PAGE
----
Author: Morton Rhue text type: Novel
Date competed: 19/08/2013
Date of publication: 1981
Based on a true event, the novel The Wave by Morton Rhue, is about history teacher Ben Ross who after showing his class a movie about the Nazis horrendous actions during World War II, leaves the students horrified, pondering questions such as “then why didn’t anyone try and stop them” and “ How could they do that?” Ben Ross implements an experiment called The Wave which is to teach the students “Strength through discipline” and help them to understand the Nazis regime, however, what once was a simple classroom experiment to show power and discipline, escalates to a school wide political system, where those who were once alienated and were on the outskirts of society are now overwhelmed by unity and equality, and those who are not a part of The Wave being threated and tormented, leading to once was meant to explain control is now out of control.
The theme identity through stereotypes relates to society and particularly affects youths. This is because generally, it is hard for teenagers to identify with who they are or to try and fit in with others as teenagers tend to feel pressure to be who they are, evidently falling into the categories others put them in. This is related to The Wave as there are a number of different people in the novel who seemed to base their identity to fit the preconceived stereotypes placed by society. A character who shows this is Robert Billings who is shadowed by the success of his older brother. During the start of the novel Ben Ross talks to Robert about him not try hard in class “if you don’t start participating in class I will have to fail you. You’ll never graduate at his rate” This makes us assume that Robert is injudicious or not trying, automatic we assume that he isn’t smart however we later find out that this is untrue “he really does have a normal I.Q, He’s not really dumb or anything” Robert is showing the theme of identity through stereotypes as he is not unleashing his full potential. He is continuously being compared to his brother so instead of being himself, he chooses to belittle himself in order to fit everyone’s expectations of failure.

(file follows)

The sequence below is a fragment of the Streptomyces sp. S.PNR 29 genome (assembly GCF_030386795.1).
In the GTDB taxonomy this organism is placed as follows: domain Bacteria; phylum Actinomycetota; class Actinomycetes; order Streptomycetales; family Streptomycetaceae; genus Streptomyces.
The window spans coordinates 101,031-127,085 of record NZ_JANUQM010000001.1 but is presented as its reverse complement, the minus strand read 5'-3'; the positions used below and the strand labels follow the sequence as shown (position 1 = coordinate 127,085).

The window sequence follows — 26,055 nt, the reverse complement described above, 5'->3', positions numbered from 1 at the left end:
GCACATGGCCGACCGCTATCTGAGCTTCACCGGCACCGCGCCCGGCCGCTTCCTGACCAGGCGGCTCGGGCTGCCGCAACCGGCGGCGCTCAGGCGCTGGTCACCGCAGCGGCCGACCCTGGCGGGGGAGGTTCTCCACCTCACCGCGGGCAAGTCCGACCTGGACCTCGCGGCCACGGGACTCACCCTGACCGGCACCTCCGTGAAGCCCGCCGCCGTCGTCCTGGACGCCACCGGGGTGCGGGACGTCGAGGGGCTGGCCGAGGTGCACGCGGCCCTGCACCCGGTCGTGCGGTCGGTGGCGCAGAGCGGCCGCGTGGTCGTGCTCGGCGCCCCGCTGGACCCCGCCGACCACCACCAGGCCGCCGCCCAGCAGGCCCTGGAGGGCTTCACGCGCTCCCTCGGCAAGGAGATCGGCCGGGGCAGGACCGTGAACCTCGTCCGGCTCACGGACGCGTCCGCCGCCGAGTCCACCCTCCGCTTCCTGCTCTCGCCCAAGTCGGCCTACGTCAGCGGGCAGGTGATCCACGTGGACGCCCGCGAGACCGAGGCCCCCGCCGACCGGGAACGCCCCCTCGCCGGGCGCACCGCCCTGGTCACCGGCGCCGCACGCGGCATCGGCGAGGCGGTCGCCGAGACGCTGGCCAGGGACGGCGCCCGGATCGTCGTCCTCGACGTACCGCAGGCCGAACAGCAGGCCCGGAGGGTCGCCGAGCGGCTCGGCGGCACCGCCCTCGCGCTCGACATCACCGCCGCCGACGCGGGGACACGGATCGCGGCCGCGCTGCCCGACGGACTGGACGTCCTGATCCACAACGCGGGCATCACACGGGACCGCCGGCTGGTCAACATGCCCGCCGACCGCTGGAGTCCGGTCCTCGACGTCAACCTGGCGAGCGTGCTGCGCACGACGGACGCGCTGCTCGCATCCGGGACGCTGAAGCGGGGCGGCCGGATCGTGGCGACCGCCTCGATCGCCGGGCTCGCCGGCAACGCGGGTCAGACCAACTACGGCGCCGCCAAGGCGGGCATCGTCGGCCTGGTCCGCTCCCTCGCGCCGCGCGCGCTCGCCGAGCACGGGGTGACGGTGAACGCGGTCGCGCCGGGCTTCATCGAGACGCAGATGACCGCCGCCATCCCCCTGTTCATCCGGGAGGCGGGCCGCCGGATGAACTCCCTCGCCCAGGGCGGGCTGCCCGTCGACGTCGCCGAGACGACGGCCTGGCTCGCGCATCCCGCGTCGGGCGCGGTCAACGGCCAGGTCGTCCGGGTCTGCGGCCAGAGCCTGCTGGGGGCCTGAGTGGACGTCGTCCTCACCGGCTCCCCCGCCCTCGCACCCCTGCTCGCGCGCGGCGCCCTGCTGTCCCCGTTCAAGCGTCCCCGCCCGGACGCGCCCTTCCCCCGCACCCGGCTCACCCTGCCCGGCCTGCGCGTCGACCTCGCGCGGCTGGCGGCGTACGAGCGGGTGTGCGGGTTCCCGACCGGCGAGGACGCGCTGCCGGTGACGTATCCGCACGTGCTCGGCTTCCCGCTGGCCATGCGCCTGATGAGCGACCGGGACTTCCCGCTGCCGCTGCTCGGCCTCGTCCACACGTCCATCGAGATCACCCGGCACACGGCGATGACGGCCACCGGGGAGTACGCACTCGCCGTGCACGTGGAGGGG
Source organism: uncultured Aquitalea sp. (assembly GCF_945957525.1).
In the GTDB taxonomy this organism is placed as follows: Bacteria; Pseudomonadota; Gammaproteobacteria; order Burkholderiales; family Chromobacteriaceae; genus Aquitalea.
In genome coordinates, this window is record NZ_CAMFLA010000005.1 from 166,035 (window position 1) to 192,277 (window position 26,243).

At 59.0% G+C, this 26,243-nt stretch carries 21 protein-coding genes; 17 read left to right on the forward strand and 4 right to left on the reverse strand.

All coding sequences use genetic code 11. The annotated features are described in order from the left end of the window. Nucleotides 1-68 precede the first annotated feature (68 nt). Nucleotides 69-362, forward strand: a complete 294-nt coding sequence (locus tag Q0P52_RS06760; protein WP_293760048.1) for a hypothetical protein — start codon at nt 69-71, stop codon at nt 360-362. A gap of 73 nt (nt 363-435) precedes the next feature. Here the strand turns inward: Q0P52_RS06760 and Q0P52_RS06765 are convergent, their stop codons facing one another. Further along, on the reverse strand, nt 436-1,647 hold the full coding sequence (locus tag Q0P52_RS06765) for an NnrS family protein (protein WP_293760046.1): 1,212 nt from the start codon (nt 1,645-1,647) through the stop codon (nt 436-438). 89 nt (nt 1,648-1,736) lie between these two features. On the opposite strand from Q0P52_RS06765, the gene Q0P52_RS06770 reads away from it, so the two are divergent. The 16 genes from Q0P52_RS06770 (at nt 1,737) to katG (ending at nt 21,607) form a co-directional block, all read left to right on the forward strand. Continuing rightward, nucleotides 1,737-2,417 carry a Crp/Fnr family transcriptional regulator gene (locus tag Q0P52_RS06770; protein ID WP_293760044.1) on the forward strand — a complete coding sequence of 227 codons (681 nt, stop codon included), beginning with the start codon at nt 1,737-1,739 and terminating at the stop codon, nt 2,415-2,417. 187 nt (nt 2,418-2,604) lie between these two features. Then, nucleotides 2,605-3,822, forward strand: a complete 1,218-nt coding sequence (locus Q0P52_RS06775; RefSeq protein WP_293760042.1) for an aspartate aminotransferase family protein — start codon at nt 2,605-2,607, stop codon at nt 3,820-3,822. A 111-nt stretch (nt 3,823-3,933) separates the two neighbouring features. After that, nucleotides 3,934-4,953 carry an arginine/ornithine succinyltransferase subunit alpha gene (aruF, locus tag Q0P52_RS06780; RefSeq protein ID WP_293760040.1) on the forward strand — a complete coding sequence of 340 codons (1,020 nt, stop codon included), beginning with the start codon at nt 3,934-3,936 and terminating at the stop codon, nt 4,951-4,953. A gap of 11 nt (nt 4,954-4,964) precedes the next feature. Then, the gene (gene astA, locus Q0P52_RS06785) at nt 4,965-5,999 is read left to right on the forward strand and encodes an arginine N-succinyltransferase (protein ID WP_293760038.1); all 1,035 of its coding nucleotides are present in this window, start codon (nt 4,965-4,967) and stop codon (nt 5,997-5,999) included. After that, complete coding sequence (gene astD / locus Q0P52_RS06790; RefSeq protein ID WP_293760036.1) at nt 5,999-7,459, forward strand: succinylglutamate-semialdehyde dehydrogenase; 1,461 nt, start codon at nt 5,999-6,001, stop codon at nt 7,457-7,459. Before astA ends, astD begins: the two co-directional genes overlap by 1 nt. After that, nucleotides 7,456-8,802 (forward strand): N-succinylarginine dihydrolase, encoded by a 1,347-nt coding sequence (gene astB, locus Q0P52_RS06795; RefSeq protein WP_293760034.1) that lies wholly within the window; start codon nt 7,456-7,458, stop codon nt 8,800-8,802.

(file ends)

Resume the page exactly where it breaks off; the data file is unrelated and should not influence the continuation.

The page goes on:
However, this is not the only case where Robert shows identity through stereotypes. Robert examples identity through stereotypes when his peers label him with names such as “the class loser”, “weird” and one boy even calling him as “Gordon High’s very own Untouchable” this is others given him his identity as he has nothing else to become, but, we can relate this to being a serotype as the author describes him reading a comic book alone “Robert was sitting alone at his table engrossed in a Spiderman comic book” we can associate this with being a stereotype as people tend to assume that those who read comic books are uncool or who sit alone have no friends again, confirming the theme of identity through stereotypes as Robert is fitting the assumption of what a “loser” is. I related to this theme as every day I see people with different labels, things that others think define us. Personally, I feel others label us by what they see on the outside, for example, I get labeled as things such as “cute” and “innocent “because of my height. Because I have been labeled with these titles from such a